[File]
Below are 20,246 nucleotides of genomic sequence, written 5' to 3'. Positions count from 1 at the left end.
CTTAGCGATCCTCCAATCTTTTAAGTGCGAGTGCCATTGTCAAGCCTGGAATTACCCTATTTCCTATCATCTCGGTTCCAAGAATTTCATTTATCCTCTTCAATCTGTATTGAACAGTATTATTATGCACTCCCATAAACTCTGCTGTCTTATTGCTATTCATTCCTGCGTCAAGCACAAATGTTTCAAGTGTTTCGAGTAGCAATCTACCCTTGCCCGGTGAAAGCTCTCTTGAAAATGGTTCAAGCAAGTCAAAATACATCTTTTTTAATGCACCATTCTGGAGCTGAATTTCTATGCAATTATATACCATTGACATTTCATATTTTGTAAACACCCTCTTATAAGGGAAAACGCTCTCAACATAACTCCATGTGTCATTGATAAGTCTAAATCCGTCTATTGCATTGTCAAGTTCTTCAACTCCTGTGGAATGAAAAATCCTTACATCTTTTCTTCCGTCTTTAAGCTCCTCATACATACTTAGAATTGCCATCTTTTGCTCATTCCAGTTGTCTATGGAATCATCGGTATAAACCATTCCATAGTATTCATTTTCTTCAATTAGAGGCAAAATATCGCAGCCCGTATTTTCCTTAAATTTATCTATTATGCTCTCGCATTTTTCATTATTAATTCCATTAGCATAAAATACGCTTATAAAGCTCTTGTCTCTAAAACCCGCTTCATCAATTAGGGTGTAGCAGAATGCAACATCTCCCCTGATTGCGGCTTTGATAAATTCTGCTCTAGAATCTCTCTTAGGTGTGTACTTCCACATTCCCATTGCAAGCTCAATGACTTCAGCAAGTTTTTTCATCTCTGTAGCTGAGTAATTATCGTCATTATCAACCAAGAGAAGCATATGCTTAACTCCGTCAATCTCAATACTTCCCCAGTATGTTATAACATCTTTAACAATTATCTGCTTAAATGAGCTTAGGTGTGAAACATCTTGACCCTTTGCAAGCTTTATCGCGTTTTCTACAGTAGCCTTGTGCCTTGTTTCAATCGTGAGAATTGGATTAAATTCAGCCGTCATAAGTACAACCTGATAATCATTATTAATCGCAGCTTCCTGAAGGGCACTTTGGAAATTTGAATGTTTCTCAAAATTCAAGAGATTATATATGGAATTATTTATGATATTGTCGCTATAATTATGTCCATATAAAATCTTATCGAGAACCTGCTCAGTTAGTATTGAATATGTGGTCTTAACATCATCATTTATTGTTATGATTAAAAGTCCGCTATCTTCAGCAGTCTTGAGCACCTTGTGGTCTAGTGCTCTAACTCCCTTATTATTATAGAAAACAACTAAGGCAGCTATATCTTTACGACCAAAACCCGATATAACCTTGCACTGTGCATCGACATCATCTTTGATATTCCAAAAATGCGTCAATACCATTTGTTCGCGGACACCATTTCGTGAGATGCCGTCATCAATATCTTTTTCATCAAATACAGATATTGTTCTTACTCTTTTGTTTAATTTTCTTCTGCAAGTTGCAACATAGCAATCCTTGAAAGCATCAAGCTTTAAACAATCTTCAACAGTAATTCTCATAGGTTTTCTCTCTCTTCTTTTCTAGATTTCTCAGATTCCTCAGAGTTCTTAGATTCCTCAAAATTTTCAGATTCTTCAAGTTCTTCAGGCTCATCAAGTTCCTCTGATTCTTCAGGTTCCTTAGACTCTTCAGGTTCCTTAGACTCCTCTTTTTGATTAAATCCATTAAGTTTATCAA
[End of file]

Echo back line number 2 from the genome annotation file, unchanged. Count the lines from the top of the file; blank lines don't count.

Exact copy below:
CTTAGCGATCCTCCAATCTTTTAAGTGCGAGTGCCATTGTCAAGCCTGGAATTACCCTATTTCCTATCATCTCGGTTCCAAGAATTTCATTTATCCTCTTCAATCTGTATTGAACAGTATTATTATGCACTCCCATAAACTCTGCTGTCTTATTGCTATTCATTCCTGCGTCAAGCACAAATGTTTCAAGTGTTTCGAGTAGCAATCTACCCTTGCCCGGTGAAAGCTCTCTTGAAAATGGTTCAAGCAAGTCAAAATACATCTTTTTTAATGCACCATTCTGGAGCTGAATTTCTATGCAATTATATACCATTGACATTTCATATTTTGTAAACACCCTCTTATAAGGGAAAACGCTCTCAACATAACTCCATGTGTCATTGATAAGTCTAAATCCGTCTATTGCATTGTCAAGTTCTTCAACTCCTGTGGAATGAAAAATCCTTACATCTTTTCTTCCGTCTTTAAGCTCCTCATACATACTTAGAATTGCCATCTTTTGCTCATTCCAGTTGTCTATGGAATCATCGGTATAAACCATTCCATAGTATTCATTTTCTTCAATTAGAGGCAAAATATCGCAGCCCGTATTTTCCTTAAATTTATCTATTATGCTCTCGCATTTTTCATTATTAATTCCATTAGCATAAAATACGCTTATAAAGCTCTTGTCTCTAAAACCCGCTTCATCAATTAGGGTGTAGCAGAATGCAACATCTCCCCTGATTGCGGCTTTGATAAATTCTGCTCTAGAATCTCTCTTAGGTGTGTACTTCCACATTCCCATTGCAAGCTCAATGACTTCAGCAAGTTTTTTCATCTCTGTAGCTGAGTAATTATCGTCATTATCAACCAAGAGAAGCATATGCTTAACTCCGTCAATCTCAATACTTCCCCAGTATGTTATAACATCTTTAACAATTATCTGCTTAAATGAGCTTAGGTGTGAAACATCTTGACCCTTTGCAAGCTTTATCGCGTTTTCTACAGTAGCCTTGTGCCTTGTTTCAATCGTGAGAATTGGATTAAATTCAGCCGTCATAAGTACAACCTGATAATCATTATTAATCGCAGCTTCCTGAAGGGCACTTTGGAAATTTGAATGTTTCTCAAAATTCAAGAGATTATATATGGAATTATTTATGATATTGTCGCTATAATTATGTCCATATAAAATCTTATCGAGAACCTGCTCAGTTAGTATTGAATATGTGGTCTTAACATCATCATTTATTGTTATGATTAAAAGTCCGCTATCTTCAGCAGTCTTGAGCACCTTGTGGTCTAGTGCTCTAACTCCCTTATTATTATAGAAAACAACTAAGGCAGCTATATCTTTACGACCAAAACCCGATATAACCTTGCACTGTGCATCGACATCATCTTTGATATTCCAAAAATGCGTCAATACCATTTGTTCGCGGACACCATTTCGTGAGATGCCGTCATCAATATCTTTTTCATCAAATACAGATATTGTTCTTACTCTTTTGTTTAATTTTCTTCTGCAAGTTGCAACATAGCAATCCTTGAAAGCATCAAGCTTTAAACAATCTTCAACAGTAATTCTCATAGGTTTTCTCTCTCTTCTTTTCTAGATTTCTCAGATTCCTCAGAGTTCTTAGATTCCTCAAAATTTTCAGATTCTTCAAGTTCTTCAGGCTCATCAAGTTCCTCTGATTCTTCAGGTTCCTTAGACTCTTCAGGTTCCTTAGACTCCTCTTTTTGATTAAATCCATTAAGTTTATCAA